To Some, the Toll Seems to Suggest Such: Recent actions and discussion points raised both publicly and informally by officials and sources in the Trump Administration suggest that it is not merely a travel ban targeting six Muslim-majority nations that belies an anti-immigrant attitude. That is, the combination of a travel ban—first called for in a Jan. 27, 2017 executive order signed by President Donald Trump—along with other possible measures that are attracting a wave of critical comment and expressions of concern from both overseas as well as within the United States that such actions will have a seriously negative impact on the number of people from other countries visiting the USA.
Briefly, here is a quick summary of recent key actions and proposals on the subject by the Trump Administration, as well as two reactions to/consequence of these actions and proposals.
- After an executive order signed by President Trump on Jan. 27 was blocked by both a Federal District Judge and a Federal Appellate Court, President Trump signed another order that was scheduled to go into effect on March 16 that would have restricted travel by individuals from Libya, Sudan, Syria, Iran, Yemen and Somalia. (Iraq, included in the first executive order, was removed from the second.) Another Federal District Judge blocked the second executive order from going into effect; that blocking order is under appeal. Criticism of both of Trump’s executive orders has been, to put it mildly, widespread.
- On April 18, Trump signed another executive order affecting the H-1B visa program, which admits foreign workers to the U.S., used largely by the tech and IT industries. The order is meant to modify or replace the current H-1B visa lottery with a merit-based system that would restrict the visas to highly skilled workers. Currently, graduate students from India and China heavily populate the numbers of visa recipients chosen by the lottery. New qualifications would push income requirements up and keep out students from some nations studying in the United States. “The change in the H-1B visa mainly targets Indians, but it may also cause worries among Chinese students,” an employee from a U.S.-based migration agency told the Beijing-based Global Times.
- In comments given wide coverage in Western Europe, U.S. Homeland Security Secretary John Kelly has suggested that, because of concerns over safety, security and terrorism, it is probably time to review the Visa Waiver Program (VWP). Currently, 27 out of the 38 nations that are covered by the program are located in Europe and Scandinavia. Kelly said the program’s existing rules should be reviewed amid concerns over terrorism. Under the VWP, travelers from the 38 nations do not need a visa. Instead, they register their travel plans online through the Electronic System for Travel Authorization (ESTA) regularly. “We have to start looking very hard at that program,” said Kelly, who told The Independent that he feared Isis fighters were using VWP to enter U.S., warning America was the “Super Bowl in terms of terrorists.”
- Visitors to the United States would be asked to turn over their cellphones to U.S. Customs and Borders Protection (CBP) agents and to answer questions regarding passwords and political ideology should the U.S. Department of Homeland Security (DHS) implement new measures that have been floated by DHS as a part of the Trump Administration’s proposed “Extreme Vetting” of overseas travelers to the USA. Asked about the proposals, DHS Secretary Kelly estimated that one-half of one percent of travelers would have their phones inspected. Even so, one-half of one percent equals about 200,000 visitors to the USA, based on the number of travelers (40 million) expected to visit the USA in 2017.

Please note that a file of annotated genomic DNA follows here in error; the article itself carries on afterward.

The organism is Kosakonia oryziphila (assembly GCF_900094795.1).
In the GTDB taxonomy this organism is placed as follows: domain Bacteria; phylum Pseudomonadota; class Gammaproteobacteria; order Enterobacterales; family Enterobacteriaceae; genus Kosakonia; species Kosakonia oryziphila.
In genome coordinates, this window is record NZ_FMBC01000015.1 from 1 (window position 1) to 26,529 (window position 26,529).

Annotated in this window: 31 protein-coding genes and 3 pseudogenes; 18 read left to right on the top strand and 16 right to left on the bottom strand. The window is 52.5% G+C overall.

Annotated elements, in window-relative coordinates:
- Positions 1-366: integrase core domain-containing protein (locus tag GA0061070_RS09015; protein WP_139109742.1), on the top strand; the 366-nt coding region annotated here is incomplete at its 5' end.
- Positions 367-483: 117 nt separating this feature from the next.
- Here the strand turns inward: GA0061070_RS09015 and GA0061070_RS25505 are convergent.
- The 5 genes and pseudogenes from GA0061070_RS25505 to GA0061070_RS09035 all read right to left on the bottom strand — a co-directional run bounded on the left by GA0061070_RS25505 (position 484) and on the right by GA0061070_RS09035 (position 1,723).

- Of the many stories pointing to the impact of the above, one that stands out is the announcement by Emirates, the Middle East’s largest airline, that it has reduced its flights to the U.S. The Emirates hub at Dubai International Airport, the world’s third-busiest, has helped establish the location as a major connecting point for travelers who were affected by President Donald Trump’s executive orders temporarily halting entry to citizens of six countries. Emirates said the flight reductions will affect five of its 12 U.S. destinations, with the first cutbacks starting next month. A statement from the airline said, “The recent actions taken by the U.S. government relating to the issuance of entry visas, heightened security vetting, and restrictions on electronic devices in aircraft cabins, have had a direct impact on consumer interest and demand for air travel into the U.S.”
- The former chair of Brand USA for nearly two years and one of the most visible leaders of the U.S. travel and tourism industry, Arne Sorenson, president and CEO of Marriott International, told the Financial Times in a recent interview at the official opening of the Marriott Marquis hotel in Houston, Texas that tourists were the most likely group to avoid trips to the U.S. this summer. While some travelers were being deterred by the strong dollar, Sorenson said the Trump administration’s efforts to impose a travel ban on visitors from some countries had harmed the country’s reputation as a friendly destination. “The [new US administration’s] actions around travel are not helpful,” he told the Financial Times, adding, “There’s no doubt about that. There’s no way to anticipate that they will be good news.”